30s scalloped collar tutorial pt. 2

Today we’ll cover how to sew that scalloped collar you drafted earlier! There will be a few modifications to the overall construction of the blouse itself for this variation, as you’ll want it to the point of being nearly completely sewn before attaching the collar and finishing the neckline. Follow steps 1 through 7 on the instruction sheet. Disregard steps 8 through 11 for now, and follow up through step 16. Do not sew the side seams before attaching the collar!

I found that when sewing the scallops on the outer collar piece–especially on lightweight/sheer fabrics–it is easier if I marked the seam allowance on one piece first along the scalloped edge. Here I am marking the 1/4″ seam allowance.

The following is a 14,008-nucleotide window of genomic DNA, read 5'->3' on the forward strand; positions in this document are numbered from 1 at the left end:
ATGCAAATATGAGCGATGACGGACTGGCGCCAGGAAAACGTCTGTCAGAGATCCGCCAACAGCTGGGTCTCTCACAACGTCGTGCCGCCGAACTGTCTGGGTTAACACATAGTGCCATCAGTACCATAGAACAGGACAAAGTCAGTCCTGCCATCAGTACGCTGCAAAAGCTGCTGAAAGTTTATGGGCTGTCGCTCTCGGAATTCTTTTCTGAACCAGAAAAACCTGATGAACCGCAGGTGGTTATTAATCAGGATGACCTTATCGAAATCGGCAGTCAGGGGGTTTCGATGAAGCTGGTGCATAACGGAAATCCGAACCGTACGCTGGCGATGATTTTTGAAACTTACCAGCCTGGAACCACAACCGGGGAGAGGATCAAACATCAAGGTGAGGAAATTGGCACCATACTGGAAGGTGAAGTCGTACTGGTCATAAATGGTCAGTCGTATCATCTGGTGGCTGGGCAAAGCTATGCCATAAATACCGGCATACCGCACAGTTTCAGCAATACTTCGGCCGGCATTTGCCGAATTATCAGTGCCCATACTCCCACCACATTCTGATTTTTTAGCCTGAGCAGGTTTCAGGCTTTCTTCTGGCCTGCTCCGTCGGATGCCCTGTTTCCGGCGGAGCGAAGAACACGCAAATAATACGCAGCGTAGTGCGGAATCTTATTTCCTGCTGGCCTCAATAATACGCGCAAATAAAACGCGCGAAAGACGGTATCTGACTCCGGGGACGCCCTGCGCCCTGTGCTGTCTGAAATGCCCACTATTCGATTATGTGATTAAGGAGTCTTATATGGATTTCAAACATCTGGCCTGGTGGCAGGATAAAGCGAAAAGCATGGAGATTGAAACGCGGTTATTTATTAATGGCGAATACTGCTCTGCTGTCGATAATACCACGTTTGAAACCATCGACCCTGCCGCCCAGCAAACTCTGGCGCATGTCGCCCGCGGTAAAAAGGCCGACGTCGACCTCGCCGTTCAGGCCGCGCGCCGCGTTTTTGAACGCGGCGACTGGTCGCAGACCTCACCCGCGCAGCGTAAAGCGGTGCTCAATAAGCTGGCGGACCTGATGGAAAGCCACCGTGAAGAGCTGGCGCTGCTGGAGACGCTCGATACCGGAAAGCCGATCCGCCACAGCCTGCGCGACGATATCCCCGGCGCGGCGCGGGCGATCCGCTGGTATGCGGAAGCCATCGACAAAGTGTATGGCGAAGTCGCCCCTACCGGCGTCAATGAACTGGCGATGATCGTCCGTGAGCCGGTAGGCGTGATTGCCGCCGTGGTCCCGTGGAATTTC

On the outer scallop piece, baste along the smooth edge of the collar (the edge that will be joined directly to the inner collar). Clip at regular intervals from the cut edge to just shy of the basting line (do not cut through the basting line!). Repeat for the other outer scallop piece.

Lay the edge of the outer scallop piece (printed fabric) along the outer edge of the inner collar piece (solid fabric), right sides together. Pin in place, using the notches to manipulate the outer collar piece (printed fabric) to be smoothly pinned to the inner collar curve, matching edges (close up of this step). Repeat with other collar pieces.




Stitch the inner and outer collar pieces together. Trim seam to 1/4″ and clip/notch the seam allowance to allow the seam to lay smoothly. Press the seam towards the inner collar piece. Repeat with remaining inner and outer collar pieces.